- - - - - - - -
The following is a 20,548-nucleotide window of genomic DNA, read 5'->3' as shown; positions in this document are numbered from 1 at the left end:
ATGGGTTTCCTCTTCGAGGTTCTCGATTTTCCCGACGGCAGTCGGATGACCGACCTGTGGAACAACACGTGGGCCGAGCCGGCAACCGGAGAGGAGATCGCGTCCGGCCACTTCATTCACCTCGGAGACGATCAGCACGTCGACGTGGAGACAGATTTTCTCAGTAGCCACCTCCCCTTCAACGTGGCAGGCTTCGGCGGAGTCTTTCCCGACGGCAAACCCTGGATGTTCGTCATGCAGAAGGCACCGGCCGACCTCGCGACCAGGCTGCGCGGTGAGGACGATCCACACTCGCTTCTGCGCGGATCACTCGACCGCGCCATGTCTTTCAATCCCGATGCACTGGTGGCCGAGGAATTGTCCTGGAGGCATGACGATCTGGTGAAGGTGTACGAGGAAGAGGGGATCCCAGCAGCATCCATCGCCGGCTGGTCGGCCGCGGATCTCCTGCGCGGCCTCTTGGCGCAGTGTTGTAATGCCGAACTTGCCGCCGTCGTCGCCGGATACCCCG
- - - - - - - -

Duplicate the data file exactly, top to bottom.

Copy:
The following is a 20,548-nucleotide window of genomic DNA, read 5'->3' as shown; positions in this document are numbered from 1 at the left end:
ATGGGTTTCCTCTTCGAGGTTCTCGATTTTCCCGACGGCAGTCGGATGACCGACCTGTGGAACAACACGTGGGCCGAGCCGGCAACCGGAGAGGAGATCGCGTCCGGCCACTTCATTCACCTCGGAGACGATCAGCACGTCGACGTGGAGACAGATTTTCTCAGTAGCCACCTCCCCTTCAACGTGGCAGGCTTCGGCGGAGTCTTTCCCGACGGCAAACCCTGGATGTTCGTCATGCAGAAGGCACCGGCCGACCTCGCGACCAGGCTGCGCGGTGAGGACGATCCACACTCGCTTCTGCGCGGATCACTCGACCGCGCCATGTCTTTCAATCCCGATGCACTGGTGGCCGAGGAATTGTCCTGGAGGCATGACGATCTGGTGAAGGTGTACGAGGAAGAGGGGATCCCAGCAGCATCCATCGCCGGCTGGTCGGCCGCGGATCTCCTGCGCGGCCTCTTGGCGCAGTGTTGTAATGCCGAACTTGCCGCCGTCGTCGCCGGATACCCCG